The ofﬁcial Ministry plan for the airﬁeld indicated where the tented sites should be located but these were never adhered to, probably because the aircrew of the 3 Squadrons who arrived that day, had their say. Instead of placing them well away from the 2 runways as planned the aircrew erected them close by so the distance from each pilots’ tent to his parked aircraft was extremely short. Each Squadrons’ pilots and ground crew grouped themselves close together but separate from the other two.
Taken at ALG Horne on 1st May 1944
Conditions on the ALG were purposely basic to expose both air and ground crews to what it might be like if and when they had to operate on mainland Europe. Several pilots found sleeping like this very unpleasant especially when the temperature fell below freezing. So another use for daily newspapers was quickly found to separate ones body from the earth. Besides living under canvas, ablutions consisted of washing in canvas sinks and baths using cold water. Breaking the ice in order to shave was another unwelcome exercise.
The 3 Squadrons that formed 142 Wing at Home were placed under the Air Defence of Great Britain instead of the 2”‘’ Tactical Air Force that was responsible for air operations before, during and after the invasion of Europe.
After just one day to settle in, the Wing was on its 15‘ Ramrod early on Tuesday 2 May 1944 even though it was part of the ADGB rather than the 2”” TAF. It was a mark of their ﬂying skill and efﬁciency that the 3 different Squadrons could ﬂy on an operation for the first time within two days of coming together. However, Zenon did not take part on this occasion but he was on one of the patrols next day. The Wing regularly mounted dawn and dusk patrols over 2 areas. One was around the North Foreland near the southeast mouth of the River Thames and the other over the Solent, to the northwest of the Isle of Wight, two important areas to prevent enemy raids during the build up to D-Day. However as one pilot said "We were never trained to ﬁght at those hours of the day and the Spitfire was not the right aircraft to do so in any case!". This pilot was right as the Spitfire possessed no form of radar and had to rely on a ground controller to vector him to the vicinity of an unidentiﬁed aircraft. By this time of the war it had been proved that the most difﬁcult part of a nightime interception was closing in from the last 500 km and this was virtually impossible without electronic aids.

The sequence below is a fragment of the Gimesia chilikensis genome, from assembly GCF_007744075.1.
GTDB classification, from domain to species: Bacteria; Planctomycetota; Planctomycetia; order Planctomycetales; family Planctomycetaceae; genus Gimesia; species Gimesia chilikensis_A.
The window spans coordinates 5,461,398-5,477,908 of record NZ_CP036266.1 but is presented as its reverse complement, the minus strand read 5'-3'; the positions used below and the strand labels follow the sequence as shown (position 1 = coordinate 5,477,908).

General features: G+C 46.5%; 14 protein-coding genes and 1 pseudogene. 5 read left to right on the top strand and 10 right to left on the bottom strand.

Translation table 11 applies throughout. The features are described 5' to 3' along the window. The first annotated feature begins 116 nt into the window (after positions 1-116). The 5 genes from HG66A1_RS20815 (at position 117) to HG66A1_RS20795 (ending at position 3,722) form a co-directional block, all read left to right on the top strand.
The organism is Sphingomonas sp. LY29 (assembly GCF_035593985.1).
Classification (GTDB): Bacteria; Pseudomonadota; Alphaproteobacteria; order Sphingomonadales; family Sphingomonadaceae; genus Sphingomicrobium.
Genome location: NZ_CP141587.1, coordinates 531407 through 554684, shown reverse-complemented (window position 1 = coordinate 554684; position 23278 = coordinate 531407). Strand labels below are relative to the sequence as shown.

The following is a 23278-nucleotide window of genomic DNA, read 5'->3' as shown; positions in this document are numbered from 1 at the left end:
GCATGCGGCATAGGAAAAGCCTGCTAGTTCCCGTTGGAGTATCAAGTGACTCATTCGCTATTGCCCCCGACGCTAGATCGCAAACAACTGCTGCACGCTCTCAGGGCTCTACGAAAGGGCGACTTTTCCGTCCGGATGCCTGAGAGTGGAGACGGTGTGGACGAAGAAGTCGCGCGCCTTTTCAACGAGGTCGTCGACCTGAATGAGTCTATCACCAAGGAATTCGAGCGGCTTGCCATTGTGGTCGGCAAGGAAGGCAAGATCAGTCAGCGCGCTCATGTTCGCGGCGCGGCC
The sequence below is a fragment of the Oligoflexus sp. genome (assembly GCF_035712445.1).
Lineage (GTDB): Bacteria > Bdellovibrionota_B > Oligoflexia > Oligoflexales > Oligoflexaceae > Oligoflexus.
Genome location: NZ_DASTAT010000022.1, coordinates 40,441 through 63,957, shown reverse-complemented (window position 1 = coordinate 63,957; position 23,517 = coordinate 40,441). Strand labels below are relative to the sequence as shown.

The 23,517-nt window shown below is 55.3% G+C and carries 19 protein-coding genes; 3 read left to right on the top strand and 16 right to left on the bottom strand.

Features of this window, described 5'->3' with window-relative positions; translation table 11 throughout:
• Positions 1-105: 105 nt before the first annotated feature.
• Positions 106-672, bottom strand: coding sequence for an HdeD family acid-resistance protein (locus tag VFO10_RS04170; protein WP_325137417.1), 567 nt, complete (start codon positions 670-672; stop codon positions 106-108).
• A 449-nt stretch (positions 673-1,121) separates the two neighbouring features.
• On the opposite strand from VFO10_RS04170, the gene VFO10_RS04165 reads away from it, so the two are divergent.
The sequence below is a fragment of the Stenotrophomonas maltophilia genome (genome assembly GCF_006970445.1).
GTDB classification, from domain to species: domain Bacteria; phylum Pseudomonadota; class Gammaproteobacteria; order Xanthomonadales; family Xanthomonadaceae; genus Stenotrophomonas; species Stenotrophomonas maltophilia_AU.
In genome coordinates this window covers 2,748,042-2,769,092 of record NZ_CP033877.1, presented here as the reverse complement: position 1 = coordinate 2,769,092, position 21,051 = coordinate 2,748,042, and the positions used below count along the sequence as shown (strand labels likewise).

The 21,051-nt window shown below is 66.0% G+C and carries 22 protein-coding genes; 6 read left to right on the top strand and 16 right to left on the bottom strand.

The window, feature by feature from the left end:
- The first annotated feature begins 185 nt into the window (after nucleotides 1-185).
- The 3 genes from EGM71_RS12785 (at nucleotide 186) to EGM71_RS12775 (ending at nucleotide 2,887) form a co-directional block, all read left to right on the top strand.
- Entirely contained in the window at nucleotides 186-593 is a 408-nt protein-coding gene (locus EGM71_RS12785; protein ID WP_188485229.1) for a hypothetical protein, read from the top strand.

Patrols and Ramrods with sweeps became the main activity of the 3 Squadrons throughout May. Up to 21 of that month Zenon had participated in 7 operations without any known incidents. However other members in 303 Squadron were not so lucky. Several either brought back damaged aircraft or they lost their tailwheels on landing due to the start of the runway steel mesh curling up. F/O Zbigniew Marszalek (shown left) on a local familiarisation ﬂight soon after he arrived, crashed into the ground at Nutley in Sussex, for no apparent reason and was killed.
The 21 May was a black day for the Wing, 3 Spitfires were shot down and their pilots taken prisoner while 4 other Spitﬁres were badly damaged, all it is believed as the result of a low-level sweep after the Ramrod. One taken prisoner was Fl/Lt. Stanislaw Brzeski (shown right) one of the original Polish pilots in the Battle of Britain who had been credited with shooting down 8 enemy aircraft. This equalled the record of Fl/Lt. Eugeniusz Szaposznikow whowas also in the Battle and still with 303 Squadron.
The work was hard, tiring and dangerous particularly having to take off and land in darkness for the dawn and dusk patrols. Zenon believed that without the carrier training at Ballyhalbert, he for one could never have undertaken these patrols with the conﬁdence he then had and often he felt a certain buzz having completed such a flight. However, the living conditions on the airﬁeld did little to compensate at the end of the day's flying in contrast to most of his previous postings. The only thing that made up for this was the closeness of Home to London where various cinemas, theatres, clubs and bars could be visited one after another. Full use of 24 and 48 hour passes were made in this way, especially by Zenon. In one of his later letters he indicated he had just returned from a weekend in London on Monday 22 May and found he was not on operations that day.
Later he heard that another 303 pilot who was, had not returned from his weekend and when Ramrod 909 had been ordered late that day, Zenon was listed to take his place. Not only that, Zenon had to use his aircraft, EN836 instead of his own. And so Zenon's fate was sealed that day though of course he had no idea what it would lead to.
Introduction - Overview
Chapter 1 - Early years and escape from Poland
Chapter 2 - Zenon joins the RAF
Chapter 3 - A life changing flight
Chapter 4 - In hiding
Chapter 5 - Return to England and his squadron
Chapter 6 - Discharge and marriage
Chapter 7 - Life in France
A life changing flight